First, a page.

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Is Action&Reaction Strictly Synchronous

  1. Aug 3, 2009 #1
    I have got a problem:
    It's well known that two electric charges have either attractive or repulsive forces on each other.
    And Einstein told us that there is no message that can travel at a speed beyond c.
    Besides I was told that the actions and reactions between the two charges are based on the exchange of some kind of particles.

    So, here comes the question.Let's assume the following condition:
    There is one fixed charge(+)(named A),and put another neutral point(B) somewhere at a distance.If we charge B(-), it must send out a message to the A. This may be a wave. And the point B itself soon got an attractive force,which was always believed given by A.How was this force formed?My assumptions are:
    1. This force was formed once B sent out the message or wave.
    2. This force was formed after A received the message.A received the message, and sent something back, so that when B received, B got a force.

    If we choose the former, it's hard to answer how B had been "informed" the quantity of A---as no message can travel beyond c---so that the message can act on B as a force with respect to the Coulomb Law.
    If we choose the latter(preferable as I think), it is possible to make a machine, which can charge and discharge object B in ultra-high frequency, so that before the message is returned, B had already been discharged and no reaction force is formed---therefore it became possible to make a UFO?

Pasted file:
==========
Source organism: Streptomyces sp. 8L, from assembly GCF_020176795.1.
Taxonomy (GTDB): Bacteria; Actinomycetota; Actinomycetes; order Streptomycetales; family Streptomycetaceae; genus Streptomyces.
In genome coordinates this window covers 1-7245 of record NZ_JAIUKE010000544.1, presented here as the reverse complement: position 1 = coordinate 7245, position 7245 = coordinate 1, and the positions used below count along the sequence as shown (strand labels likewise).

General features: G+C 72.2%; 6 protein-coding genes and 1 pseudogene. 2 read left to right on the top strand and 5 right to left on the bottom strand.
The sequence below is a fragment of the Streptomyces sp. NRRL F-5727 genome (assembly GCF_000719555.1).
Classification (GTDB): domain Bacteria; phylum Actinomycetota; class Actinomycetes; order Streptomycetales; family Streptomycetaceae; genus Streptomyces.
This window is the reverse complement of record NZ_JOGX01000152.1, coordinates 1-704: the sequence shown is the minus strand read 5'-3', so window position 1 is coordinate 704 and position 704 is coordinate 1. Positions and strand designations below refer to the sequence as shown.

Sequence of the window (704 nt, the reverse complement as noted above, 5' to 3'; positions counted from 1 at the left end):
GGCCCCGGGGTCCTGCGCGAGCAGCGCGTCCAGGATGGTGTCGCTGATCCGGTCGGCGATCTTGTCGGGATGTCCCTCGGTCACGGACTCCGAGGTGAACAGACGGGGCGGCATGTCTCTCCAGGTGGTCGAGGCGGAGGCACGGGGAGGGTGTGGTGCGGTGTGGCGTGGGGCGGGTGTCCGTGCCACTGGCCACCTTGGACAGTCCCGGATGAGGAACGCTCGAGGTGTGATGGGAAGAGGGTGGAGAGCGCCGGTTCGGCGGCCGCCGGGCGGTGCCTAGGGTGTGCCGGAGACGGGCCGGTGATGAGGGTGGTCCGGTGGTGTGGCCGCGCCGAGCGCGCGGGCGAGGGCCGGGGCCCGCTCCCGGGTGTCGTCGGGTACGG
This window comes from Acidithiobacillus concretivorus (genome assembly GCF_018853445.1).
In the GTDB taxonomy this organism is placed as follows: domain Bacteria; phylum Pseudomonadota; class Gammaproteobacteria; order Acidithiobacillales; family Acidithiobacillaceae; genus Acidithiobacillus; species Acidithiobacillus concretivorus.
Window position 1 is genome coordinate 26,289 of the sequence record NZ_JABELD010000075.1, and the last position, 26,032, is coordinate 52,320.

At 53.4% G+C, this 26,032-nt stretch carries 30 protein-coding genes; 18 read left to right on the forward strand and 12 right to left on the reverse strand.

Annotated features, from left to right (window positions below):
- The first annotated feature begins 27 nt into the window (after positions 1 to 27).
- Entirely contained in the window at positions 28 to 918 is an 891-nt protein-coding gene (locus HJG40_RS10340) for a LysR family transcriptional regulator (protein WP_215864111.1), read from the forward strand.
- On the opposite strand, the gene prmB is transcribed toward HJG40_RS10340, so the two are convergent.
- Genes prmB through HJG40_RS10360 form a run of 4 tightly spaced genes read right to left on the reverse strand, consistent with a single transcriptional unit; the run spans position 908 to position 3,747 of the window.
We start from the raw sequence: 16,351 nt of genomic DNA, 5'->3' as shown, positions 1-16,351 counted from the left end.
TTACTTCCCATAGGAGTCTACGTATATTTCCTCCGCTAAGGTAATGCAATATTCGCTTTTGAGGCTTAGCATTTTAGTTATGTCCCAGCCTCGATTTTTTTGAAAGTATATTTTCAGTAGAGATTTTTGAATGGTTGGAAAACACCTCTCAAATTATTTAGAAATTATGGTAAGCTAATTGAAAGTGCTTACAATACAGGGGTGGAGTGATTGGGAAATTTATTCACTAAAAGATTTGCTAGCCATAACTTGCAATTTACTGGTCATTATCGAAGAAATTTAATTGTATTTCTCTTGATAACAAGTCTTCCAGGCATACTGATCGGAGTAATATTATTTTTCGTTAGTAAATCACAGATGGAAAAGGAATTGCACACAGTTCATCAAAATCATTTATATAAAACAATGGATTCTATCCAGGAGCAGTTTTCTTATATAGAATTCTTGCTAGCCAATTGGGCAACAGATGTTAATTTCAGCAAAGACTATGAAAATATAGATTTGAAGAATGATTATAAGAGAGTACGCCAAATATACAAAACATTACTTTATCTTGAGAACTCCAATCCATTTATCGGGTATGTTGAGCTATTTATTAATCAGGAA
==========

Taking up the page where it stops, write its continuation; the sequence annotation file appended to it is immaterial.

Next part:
2. jcsd
  3. Aug 3, 2009 #2

    Jonathan Scott

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    Gold Member

    Firstly, you cannot create or destroy charge; you can only move it from one place to another.

    According to the classical theory of electromagnetism, which is compatible with special relativity, a charge at rest or in uniform motion has an associated field, which effectively contains energy and momentum that can be transferred to another charge acted on by that field. If the source charge is moved in a non-uniform way, that causes changes to propagate within its field at c (in a vacuum, or slower in some other materials), associated with flows of energy and momentum. Rapid changes may cause some of the energy to be radiated away in the form of electromagnetic waves. Overall, electromagnetic energy and momentum are locally conserved everywhere.

    In quantum theory, it is less easy to say exactly where energy and momentum are located and whether they are really continuously conserved, or only on average. However, the general effect is still the same.
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